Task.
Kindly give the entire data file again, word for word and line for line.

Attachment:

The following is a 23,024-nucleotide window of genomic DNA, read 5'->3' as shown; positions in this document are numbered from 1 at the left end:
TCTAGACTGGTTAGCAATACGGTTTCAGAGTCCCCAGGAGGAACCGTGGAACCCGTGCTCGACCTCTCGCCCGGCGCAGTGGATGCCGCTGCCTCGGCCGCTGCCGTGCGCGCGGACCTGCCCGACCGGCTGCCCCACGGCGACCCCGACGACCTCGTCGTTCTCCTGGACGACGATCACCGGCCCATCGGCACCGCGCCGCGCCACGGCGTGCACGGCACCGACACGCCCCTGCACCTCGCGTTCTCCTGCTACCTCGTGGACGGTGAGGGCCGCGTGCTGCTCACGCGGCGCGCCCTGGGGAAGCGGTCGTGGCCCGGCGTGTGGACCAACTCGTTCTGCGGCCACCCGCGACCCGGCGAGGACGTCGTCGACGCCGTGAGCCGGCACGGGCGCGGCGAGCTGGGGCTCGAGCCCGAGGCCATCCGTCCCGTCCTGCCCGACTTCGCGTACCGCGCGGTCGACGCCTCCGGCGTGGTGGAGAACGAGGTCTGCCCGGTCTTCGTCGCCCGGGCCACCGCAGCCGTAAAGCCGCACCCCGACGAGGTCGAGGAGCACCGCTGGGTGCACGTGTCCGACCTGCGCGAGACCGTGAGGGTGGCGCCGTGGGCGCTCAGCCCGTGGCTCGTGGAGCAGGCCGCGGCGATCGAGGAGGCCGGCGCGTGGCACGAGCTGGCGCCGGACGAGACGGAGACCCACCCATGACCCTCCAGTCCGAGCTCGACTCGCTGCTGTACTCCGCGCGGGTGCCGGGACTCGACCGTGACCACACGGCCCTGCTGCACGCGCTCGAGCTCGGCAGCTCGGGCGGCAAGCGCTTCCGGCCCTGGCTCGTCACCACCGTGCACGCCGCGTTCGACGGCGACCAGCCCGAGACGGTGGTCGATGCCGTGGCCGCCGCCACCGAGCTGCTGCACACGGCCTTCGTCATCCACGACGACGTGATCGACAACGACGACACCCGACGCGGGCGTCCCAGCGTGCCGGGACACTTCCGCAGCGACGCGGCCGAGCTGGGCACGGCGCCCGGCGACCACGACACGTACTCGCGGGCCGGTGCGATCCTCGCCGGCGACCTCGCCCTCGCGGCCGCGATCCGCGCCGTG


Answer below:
The following is a 23,024-nucleotide window of genomic DNA, read 5'->3' as shown; positions in this document are numbered from 1 at the left end:
TCTAGACTGGTTAGCAATACGGTTTCAGAGTCCCCAGGAGGAACCGTGGAACCCGTGCTCGACCTCTCGCCCGGCGCAGTGGATGCCGCTGCCTCGGCCGCTGCCGTGCGCGCGGACCTGCCCGACCGGCTGCCCCACGGCGACCCCGACGACCTCGTCGTTCTCCTGGACGACGATCACCGGCCCATCGGCACCGCGCCGCGCCACGGCGTGCACGGCACCGACACGCCCCTGCACCTCGCGTTCTCCTGCTACCTCGTGGACGGTGAGGGCCGCGTGCTGCTCACGCGGCGCGCCCTGGGGAAGCGGTCGTGGCCCGGCGTGTGGACCAACTCGTTCTGCGGCCACCCGCGACCCGGCGAGGACGTCGTCGACGCCGTGAGCCGGCACGGGCGCGGCGAGCTGGGGCTCGAGCCCGAGGCCATCCGTCCCGTCCTGCCCGACTTCGCGTACCGCGCGGTCGACGCCTCCGGCGTGGTGGAGAACGAGGTCTGCCCGGTCTTCGTCGCCCGGGCCACCGCAGCCGTAAAGCCGCACCCCGACGAGGTCGAGGAGCACCGCTGGGTGCACGTGTCCGACCTGCGCGAGACCGTGAGGGTGGCGCCGTGGGCGCTCAGCCCGTGGCTCGTGGAGCAGGCCGCGGCGATCGAGGAGGCCGGCGCGTGGCACGAGCTGGCGCCGGACGAGACGGAGACCCACCCATGACCCTCCAGTCCGAGCTCGACTCGCTGCTGTACTCCGCGCGGGTGCCGGGACTCGACCGTGACCACACGGCCCTGCTGCACGCGCTCGAGCTCGGCAGCTCGGGCGGCAAGCGCTTCCGGCCCTGGCTCGTCACCACCGTGCACGCCGCGTTCGACGGCGACCAGCCCGAGACGGTGGTCGATGCCGTGGCCGCCGCCACCGAGCTGCTGCACACGGCCTTCGTCATCCACGACGACGTGATCGACAACGACGACACCCGACGCGGGCGTCCCAGCGTGCCGGGACACTTCCGCAGCGACGCGGCCGAGCTGGGCACGGCGCCCGGCGACCACGACACGTACTCGCGGGCCGGTGCGATCCTCGCCGGCGACCTCGCCCTCGCGGCCGCGATCCGCGCCGTG